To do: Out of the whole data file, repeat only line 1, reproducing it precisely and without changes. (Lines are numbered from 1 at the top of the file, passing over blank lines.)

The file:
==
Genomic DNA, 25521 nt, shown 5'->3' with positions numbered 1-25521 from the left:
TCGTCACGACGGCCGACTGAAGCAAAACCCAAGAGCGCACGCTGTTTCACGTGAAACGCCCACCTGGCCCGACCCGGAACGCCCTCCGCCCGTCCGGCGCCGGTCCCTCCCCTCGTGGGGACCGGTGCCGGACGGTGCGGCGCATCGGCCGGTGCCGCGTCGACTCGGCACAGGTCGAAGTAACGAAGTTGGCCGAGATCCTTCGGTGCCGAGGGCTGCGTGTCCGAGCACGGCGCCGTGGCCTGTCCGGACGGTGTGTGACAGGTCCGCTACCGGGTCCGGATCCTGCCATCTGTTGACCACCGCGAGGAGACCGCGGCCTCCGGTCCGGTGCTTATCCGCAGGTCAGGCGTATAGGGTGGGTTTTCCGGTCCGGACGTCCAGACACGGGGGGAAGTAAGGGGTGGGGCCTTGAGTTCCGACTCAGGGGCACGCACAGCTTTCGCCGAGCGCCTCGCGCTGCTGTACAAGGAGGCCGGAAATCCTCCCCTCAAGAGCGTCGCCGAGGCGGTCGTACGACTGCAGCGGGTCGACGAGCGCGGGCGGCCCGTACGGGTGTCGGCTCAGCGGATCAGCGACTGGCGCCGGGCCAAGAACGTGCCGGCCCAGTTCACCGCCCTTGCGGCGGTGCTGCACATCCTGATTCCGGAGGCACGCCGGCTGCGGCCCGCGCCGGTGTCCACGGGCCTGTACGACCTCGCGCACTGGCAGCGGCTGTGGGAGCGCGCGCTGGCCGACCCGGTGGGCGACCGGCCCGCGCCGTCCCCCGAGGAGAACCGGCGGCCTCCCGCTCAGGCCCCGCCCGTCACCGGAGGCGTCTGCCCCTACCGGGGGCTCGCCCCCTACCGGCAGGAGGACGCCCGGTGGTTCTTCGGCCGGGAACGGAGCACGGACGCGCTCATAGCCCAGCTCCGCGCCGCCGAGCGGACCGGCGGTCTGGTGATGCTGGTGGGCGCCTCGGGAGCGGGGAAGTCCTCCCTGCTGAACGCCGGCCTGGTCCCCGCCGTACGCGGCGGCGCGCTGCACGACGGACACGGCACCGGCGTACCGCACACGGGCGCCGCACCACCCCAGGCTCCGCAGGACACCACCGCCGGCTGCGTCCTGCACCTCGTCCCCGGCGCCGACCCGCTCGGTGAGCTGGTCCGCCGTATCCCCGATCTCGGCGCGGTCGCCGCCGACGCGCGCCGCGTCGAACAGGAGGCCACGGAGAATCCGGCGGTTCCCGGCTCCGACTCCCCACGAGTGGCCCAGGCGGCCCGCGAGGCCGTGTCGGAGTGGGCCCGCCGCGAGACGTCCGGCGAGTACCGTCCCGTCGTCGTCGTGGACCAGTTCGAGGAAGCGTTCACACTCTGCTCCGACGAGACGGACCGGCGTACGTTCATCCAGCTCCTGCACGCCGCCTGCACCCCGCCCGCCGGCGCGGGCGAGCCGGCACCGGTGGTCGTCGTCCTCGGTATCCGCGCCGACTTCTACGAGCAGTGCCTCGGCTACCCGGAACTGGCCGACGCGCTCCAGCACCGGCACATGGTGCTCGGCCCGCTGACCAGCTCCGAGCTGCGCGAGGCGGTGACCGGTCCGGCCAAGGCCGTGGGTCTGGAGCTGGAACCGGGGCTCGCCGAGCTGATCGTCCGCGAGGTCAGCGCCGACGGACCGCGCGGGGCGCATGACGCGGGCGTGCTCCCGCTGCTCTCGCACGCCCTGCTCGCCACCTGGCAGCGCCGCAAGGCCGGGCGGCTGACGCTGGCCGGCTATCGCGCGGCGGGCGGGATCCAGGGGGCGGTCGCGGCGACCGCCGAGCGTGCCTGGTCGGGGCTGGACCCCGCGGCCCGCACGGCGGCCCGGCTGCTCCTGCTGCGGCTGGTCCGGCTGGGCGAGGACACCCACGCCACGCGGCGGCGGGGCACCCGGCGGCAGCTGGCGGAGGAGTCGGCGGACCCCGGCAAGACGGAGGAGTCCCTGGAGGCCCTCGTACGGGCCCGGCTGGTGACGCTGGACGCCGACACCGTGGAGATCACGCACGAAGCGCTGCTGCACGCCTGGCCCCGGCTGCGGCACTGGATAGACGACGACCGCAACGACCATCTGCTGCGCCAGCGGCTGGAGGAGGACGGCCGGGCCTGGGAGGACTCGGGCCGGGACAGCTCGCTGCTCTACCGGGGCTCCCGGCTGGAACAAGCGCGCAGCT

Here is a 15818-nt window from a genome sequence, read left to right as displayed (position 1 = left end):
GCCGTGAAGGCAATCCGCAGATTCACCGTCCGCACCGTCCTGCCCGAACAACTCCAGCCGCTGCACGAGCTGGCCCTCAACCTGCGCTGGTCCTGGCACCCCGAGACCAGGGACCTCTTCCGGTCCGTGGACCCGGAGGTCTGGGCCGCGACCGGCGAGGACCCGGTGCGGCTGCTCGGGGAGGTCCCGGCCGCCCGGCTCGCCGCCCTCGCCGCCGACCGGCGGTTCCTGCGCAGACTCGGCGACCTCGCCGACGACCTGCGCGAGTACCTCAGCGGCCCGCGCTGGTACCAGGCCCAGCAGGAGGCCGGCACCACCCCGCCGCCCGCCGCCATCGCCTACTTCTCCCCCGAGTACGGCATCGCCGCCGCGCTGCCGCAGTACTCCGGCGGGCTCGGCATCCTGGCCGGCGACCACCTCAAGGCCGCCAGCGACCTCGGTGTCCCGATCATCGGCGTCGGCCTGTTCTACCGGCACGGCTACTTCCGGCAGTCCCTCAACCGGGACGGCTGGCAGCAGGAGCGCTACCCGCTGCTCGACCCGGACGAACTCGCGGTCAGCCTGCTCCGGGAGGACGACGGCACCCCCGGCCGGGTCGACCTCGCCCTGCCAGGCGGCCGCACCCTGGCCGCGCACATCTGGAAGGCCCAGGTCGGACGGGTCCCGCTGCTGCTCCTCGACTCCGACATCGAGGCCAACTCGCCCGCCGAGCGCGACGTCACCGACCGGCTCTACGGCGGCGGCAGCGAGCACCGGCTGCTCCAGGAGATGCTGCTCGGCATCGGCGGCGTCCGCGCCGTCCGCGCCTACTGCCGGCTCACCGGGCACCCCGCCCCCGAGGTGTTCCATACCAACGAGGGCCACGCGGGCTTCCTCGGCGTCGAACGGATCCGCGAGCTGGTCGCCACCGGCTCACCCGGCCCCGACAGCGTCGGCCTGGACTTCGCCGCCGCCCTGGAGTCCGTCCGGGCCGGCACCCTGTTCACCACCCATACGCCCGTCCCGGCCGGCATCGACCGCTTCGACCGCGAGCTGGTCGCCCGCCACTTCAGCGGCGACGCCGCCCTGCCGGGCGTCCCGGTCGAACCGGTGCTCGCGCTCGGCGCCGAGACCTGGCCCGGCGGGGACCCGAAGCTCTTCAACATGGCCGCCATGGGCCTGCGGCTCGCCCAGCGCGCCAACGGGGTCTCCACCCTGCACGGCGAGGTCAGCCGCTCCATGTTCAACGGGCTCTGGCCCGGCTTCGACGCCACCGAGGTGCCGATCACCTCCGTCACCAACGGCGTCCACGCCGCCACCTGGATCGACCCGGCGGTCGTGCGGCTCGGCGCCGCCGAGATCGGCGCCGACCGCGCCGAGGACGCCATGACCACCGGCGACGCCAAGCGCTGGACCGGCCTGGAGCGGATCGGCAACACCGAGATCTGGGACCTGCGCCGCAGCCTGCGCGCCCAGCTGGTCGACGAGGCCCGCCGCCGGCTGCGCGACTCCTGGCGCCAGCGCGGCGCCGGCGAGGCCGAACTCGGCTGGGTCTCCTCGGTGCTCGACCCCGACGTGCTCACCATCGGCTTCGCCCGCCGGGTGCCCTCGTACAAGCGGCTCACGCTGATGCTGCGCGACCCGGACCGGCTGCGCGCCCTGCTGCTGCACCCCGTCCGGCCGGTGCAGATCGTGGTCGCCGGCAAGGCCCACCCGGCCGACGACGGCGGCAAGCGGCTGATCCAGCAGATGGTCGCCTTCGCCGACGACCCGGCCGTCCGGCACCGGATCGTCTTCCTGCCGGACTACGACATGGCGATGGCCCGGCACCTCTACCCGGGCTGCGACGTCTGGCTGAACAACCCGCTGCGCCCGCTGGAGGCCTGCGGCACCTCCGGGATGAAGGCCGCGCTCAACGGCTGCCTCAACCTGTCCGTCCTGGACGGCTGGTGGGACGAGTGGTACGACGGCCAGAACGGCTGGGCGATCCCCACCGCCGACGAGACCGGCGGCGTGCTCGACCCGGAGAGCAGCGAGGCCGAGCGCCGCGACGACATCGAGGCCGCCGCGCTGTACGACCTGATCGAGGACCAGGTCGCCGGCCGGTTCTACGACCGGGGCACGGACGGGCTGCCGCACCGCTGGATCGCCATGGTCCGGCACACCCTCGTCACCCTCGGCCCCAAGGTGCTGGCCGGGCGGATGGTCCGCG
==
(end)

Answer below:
Genomic DNA, 25521 nt, shown 5'->3' with positions numbered 1-25521 from the left: